Long the bane of Srinagar, peak-hour traffic jams appear to have become more severe in post-flood days, particularly after dusk and in areas spared the attentions of the deluge, like much of the Old City and further down. The jams creep into interlinking roads, creating gridlocks that refuse to resolve for hours and hold thousands of motorists and passengers captive in smog and fuel fumes. The problem is seen replicated on routes leading to upper Srinagar as well, and could partly be attributed to vehicular flow being concentrated into commercial areas left untouched by floods, and the now-increasing public partiality to evening shopping.
Motoring being a lately discovered birthright, getting stuck in traffic jams is a privilege many would be loath to lose, but the prospect of emergency, of which there is no shortage in Kashmir, makes prolonged vehicular snarls an issue of public safety. Since helicopters are a long way off from being inducted into the fire services, one shudders to think of the consequences in congested downtown Srinagar should a blaze break out during a busy evening, with thoroughfares, lanes and by-lanes clogged by all manner of vehicles. Or the fate of a critical patient being ferried to one of the two major hospitals of the city, both of which become virtually inaccessible in the dusk rush hour.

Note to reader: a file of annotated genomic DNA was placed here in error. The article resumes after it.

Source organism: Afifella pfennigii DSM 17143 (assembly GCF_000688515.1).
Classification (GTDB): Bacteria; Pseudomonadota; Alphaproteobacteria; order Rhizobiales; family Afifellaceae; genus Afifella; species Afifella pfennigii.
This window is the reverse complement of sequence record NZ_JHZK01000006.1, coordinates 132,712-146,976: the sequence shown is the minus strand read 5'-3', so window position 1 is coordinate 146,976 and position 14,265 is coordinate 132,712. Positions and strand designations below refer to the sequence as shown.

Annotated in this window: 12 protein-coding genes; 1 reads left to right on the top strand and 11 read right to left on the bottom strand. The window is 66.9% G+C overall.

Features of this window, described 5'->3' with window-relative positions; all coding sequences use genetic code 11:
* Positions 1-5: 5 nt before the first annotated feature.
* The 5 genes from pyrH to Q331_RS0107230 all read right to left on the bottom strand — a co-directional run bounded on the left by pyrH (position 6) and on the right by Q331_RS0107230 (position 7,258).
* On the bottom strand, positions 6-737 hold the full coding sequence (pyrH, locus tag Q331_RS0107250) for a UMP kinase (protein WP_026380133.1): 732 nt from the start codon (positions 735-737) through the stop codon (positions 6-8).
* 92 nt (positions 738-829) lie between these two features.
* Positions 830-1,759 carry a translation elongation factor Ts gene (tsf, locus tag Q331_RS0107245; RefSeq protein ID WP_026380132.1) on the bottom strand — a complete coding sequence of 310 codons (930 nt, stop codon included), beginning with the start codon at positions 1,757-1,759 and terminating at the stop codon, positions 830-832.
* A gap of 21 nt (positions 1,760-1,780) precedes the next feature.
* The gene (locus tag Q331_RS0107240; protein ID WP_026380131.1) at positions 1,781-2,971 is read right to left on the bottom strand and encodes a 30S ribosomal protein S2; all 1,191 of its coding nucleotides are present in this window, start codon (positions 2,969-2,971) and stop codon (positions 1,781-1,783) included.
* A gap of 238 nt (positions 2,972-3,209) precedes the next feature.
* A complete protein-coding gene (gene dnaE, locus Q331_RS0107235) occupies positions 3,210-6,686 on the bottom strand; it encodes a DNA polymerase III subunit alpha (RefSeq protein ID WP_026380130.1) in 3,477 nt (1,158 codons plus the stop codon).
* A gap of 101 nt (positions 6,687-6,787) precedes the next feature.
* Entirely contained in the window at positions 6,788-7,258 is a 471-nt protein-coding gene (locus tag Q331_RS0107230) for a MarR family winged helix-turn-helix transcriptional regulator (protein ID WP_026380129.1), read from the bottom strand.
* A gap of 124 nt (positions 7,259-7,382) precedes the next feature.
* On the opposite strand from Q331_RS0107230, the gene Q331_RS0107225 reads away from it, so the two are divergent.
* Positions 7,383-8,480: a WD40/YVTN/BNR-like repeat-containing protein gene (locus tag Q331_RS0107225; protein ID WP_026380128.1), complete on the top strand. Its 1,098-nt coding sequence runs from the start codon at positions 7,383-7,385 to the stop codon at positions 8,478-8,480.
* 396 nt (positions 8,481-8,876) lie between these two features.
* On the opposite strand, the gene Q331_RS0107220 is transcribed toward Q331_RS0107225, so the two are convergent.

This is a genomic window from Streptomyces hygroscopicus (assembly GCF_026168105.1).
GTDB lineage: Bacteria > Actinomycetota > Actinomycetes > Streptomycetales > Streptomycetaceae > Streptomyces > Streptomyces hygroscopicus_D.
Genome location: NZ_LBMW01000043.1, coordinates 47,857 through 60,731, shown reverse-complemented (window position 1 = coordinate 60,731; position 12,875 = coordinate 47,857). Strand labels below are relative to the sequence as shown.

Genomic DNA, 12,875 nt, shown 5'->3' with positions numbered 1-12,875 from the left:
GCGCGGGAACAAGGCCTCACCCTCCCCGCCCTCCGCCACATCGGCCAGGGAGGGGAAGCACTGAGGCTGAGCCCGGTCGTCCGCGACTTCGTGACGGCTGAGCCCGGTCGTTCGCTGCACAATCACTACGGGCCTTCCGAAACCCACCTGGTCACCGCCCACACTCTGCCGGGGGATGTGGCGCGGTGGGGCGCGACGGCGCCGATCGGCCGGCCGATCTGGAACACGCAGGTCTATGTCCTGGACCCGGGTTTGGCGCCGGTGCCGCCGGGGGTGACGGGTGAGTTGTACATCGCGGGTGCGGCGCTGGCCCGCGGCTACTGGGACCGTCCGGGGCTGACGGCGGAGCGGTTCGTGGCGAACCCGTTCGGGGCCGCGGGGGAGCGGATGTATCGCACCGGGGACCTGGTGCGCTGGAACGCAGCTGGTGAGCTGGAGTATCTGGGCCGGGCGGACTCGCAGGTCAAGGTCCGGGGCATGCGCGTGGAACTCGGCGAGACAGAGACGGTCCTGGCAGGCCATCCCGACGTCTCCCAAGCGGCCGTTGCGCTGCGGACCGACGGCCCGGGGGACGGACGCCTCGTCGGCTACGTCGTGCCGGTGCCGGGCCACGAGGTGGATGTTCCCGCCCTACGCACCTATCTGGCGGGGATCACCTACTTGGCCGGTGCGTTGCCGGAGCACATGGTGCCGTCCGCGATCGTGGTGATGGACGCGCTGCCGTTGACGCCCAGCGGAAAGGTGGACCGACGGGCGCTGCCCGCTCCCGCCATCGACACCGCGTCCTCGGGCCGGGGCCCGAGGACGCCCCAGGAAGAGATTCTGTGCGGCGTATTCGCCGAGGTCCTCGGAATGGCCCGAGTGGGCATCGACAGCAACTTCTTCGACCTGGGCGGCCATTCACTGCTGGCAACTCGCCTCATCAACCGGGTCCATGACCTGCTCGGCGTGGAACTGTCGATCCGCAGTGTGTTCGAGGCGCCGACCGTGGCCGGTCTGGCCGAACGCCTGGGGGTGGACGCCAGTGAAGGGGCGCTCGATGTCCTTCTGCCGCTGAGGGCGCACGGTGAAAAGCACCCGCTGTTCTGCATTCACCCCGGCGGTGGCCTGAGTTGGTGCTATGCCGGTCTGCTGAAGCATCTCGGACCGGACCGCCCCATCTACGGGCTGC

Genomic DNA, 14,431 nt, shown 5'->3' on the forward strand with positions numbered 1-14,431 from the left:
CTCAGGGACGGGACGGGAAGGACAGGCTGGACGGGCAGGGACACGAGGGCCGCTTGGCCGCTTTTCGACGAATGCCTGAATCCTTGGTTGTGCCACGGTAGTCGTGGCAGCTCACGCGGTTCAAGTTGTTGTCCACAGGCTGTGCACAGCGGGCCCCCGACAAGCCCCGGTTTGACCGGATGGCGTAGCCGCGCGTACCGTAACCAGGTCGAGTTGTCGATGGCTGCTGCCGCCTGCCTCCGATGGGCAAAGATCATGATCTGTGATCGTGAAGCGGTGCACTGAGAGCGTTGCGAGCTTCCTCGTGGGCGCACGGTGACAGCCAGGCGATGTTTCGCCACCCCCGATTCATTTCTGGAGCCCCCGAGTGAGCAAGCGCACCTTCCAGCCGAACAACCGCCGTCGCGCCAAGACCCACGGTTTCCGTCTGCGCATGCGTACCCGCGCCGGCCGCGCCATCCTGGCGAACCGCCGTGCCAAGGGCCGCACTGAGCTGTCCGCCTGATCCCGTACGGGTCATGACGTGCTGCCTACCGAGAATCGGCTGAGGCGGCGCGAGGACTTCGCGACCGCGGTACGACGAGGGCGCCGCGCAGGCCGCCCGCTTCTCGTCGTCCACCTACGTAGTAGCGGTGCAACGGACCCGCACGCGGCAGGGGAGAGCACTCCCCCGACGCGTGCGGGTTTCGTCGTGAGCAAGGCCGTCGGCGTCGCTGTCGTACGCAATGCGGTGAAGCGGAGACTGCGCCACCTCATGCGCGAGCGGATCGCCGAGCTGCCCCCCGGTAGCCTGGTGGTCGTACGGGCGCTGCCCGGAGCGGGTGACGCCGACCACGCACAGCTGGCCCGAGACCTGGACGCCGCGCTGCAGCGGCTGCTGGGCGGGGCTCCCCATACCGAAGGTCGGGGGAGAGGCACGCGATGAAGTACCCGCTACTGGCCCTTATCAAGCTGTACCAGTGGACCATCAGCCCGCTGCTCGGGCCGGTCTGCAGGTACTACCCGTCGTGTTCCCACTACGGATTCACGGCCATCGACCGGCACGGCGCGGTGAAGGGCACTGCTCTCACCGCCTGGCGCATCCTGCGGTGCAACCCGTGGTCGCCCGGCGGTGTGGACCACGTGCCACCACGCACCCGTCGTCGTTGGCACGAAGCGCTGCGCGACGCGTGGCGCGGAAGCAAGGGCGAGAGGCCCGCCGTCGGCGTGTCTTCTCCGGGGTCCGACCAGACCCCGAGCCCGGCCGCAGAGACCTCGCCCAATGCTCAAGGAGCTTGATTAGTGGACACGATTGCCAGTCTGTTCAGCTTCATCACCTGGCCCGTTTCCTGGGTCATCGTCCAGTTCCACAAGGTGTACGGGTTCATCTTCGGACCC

The lack of traffic regulation in most parts of the city, and its impact on vehicular flow, has repeatedly been highlighted, but the administration has always paid nothing but token attention. After September, it also has a readymade excuse of its overstrained manpower, besides the oft-pleaded argument of an understaffed traffic department. Though the motoratti create the problem by their inveterate lack of patience, at crossings for example, the blame cannot be laid at their doorstep entirely. Having a modicum of regulation at important and busy crossings during rush hour could ease the problem to a great extent.
The motoring public too could show some responsibility by resorting to something known as car-pooling. It is extremely discouraging to see most private cars carrying just one occupant besides the driver, and more often just the driver. The city’s streets could also become more passable, and therefore useful, if people rediscovered the benefits of cycling.